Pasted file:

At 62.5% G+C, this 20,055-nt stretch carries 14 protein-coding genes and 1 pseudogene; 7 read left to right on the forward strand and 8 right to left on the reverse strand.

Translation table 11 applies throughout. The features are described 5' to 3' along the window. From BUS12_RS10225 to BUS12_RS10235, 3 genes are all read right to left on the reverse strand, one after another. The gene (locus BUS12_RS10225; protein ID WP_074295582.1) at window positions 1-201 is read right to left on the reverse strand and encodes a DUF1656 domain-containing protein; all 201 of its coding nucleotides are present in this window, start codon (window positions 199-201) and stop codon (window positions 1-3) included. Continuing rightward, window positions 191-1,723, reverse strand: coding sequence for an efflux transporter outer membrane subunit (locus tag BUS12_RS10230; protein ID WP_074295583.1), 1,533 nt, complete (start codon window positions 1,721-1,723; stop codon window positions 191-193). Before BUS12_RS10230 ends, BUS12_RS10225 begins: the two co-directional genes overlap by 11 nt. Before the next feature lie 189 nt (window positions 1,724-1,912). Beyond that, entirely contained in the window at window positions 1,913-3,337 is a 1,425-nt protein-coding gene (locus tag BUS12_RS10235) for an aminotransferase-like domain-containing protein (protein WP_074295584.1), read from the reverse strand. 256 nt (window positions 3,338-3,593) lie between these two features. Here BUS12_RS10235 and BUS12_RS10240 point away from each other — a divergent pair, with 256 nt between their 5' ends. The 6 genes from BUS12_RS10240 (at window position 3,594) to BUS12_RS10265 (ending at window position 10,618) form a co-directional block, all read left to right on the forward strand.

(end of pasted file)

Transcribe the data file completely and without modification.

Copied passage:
At 62.5% G+C, this 20,055-nt stretch carries 14 protein-coding genes and 1 pseudogene; 7 read left to right on the forward strand and 8 right to left on the reverse strand.

Translation table 11 applies throughout. The features are described 5' to 3' along the window. From BUS12_RS10225 to BUS12_RS10235, 3 genes are all read right to left on the reverse strand, one after another. The gene (locus BUS12_RS10225; protein ID WP_074295582.1) at window positions 1-201 is read right to left on the reverse strand and encodes a DUF1656 domain-containing protein; all 201 of its coding nucleotides are present in this window, start codon (window positions 199-201) and stop codon (window positions 1-3) included. Continuing rightward, window positions 191-1,723, reverse strand: coding sequence for an efflux transporter outer membrane subunit (locus tag BUS12_RS10230; protein ID WP_074295583.1), 1,533 nt, complete (start codon window positions 1,721-1,723; stop codon window positions 191-193). Before BUS12_RS10230 ends, BUS12_RS10225 begins: the two co-directional genes overlap by 11 nt. Before the next feature lie 189 nt (window positions 1,724-1,912). Beyond that, entirely contained in the window at window positions 1,913-3,337 is a 1,425-nt protein-coding gene (locus tag BUS12_RS10235) for an aminotransferase-like domain-containing protein (protein WP_074295584.1), read from the reverse strand. 256 nt (window positions 3,338-3,593) lie between these two features. Here BUS12_RS10235 and BUS12_RS10240 point away from each other — a divergent pair, with 256 nt between their 5' ends. The 6 genes from BUS12_RS10240 (at window position 3,594) to BUS12_RS10265 (ending at window position 10,618) form a co-directional block, all read left to right on the forward strand.